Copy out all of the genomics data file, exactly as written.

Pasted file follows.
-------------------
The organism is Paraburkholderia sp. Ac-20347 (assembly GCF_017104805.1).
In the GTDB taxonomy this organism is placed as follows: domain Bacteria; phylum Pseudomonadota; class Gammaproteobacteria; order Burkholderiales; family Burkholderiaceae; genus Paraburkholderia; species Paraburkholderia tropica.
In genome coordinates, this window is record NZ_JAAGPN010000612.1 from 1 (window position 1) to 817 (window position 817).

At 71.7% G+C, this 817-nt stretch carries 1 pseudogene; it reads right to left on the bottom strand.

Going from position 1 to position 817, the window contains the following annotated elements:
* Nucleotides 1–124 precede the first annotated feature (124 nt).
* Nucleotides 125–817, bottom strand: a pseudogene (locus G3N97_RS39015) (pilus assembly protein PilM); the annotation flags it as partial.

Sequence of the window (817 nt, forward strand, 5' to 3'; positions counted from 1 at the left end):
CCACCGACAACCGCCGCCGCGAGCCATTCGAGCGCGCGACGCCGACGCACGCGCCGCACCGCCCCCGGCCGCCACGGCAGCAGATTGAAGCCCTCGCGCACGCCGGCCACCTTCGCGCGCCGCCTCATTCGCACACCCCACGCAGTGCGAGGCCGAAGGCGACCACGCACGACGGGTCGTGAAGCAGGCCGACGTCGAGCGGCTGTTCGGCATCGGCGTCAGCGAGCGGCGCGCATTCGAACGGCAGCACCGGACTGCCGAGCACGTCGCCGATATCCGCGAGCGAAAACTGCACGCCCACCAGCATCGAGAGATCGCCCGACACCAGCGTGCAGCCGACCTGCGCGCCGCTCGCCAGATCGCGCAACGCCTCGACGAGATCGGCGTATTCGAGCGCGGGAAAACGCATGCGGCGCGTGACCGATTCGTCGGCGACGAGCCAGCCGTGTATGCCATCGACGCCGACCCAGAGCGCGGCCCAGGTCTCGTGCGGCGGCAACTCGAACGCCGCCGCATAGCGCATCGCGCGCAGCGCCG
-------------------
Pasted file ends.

The organism is Paraburkholderia sp. Ac-20347 (assembly GCF_017104805.1).
In the GTDB taxonomy this organism is placed as follows: domain Bacteria; phylum Pseudomonadota; class Gammaproteobacteria; order Burkholderiales; family Burkholderiaceae; genus Paraburkholderia; species Paraburkholderia tropica.
In genome coordinates, this window is record NZ_JAAGPN010000612.1 from 1 (window position 1) to 817 (window position 817).

At 71.7% G+C, this 817-nt stretch carries 1 pseudogene; it reads right to left on the bottom strand.

Going from position 1 to position 817, the window contains the following annotated elements:
* Nucleotides 1–124 precede the first annotated feature (124 nt).
* Nucleotides 125–817, bottom strand: a pseudogene (locus G3N97_RS39015) (pilus assembly protein PilM); the annotation flags it as partial.

Sequence of the window (817 nt, forward strand, 5' to 3'; positions counted from 1 at the left end):
CCACCGACAACCGCCGCCGCGAGCCATTCGAGCGCGCGACGCCGACGCACGCGCCGCACCGCCCCCGGCCGCCACGGCAGCAGATTGAAGCCCTCGCGCACGCCGGCCACCTTCGCGCGCCGCCTCATTCGCACACCCCACGCAGTGCGAGGCCGAAGGCGACCACGCACGACGGGTCGTGAAGCAGGCCGACGTCGAGCGGCTGTTCGGCATCGGCGTCAGCGAGCGGCGCGCATTCGAACGGCAGCACCGGACTGCCGAGCACGTCGCCGATATCCGCGAGCGAAAACTGCACGCCCACCAGCATCGAGAGATCGCCCGACACCAGCGTGCAGCCGACCTGCGCGCCGCTCGCCAGATCGCGCAACGCCTCGACGAGATCGGCGTATTCGAGCGCGGGAAAACGCATGCGGCGCGTGACCGATTCGTCGGCGACGAGCCAGCCGTGTATGCCATCGACGCCGACCCAGAGCGCGGCCCAGGTCTCGTGCGGCGGCAACTCGAACGCCGCCGCATAGCGCATCGCGCGCAGCGCCG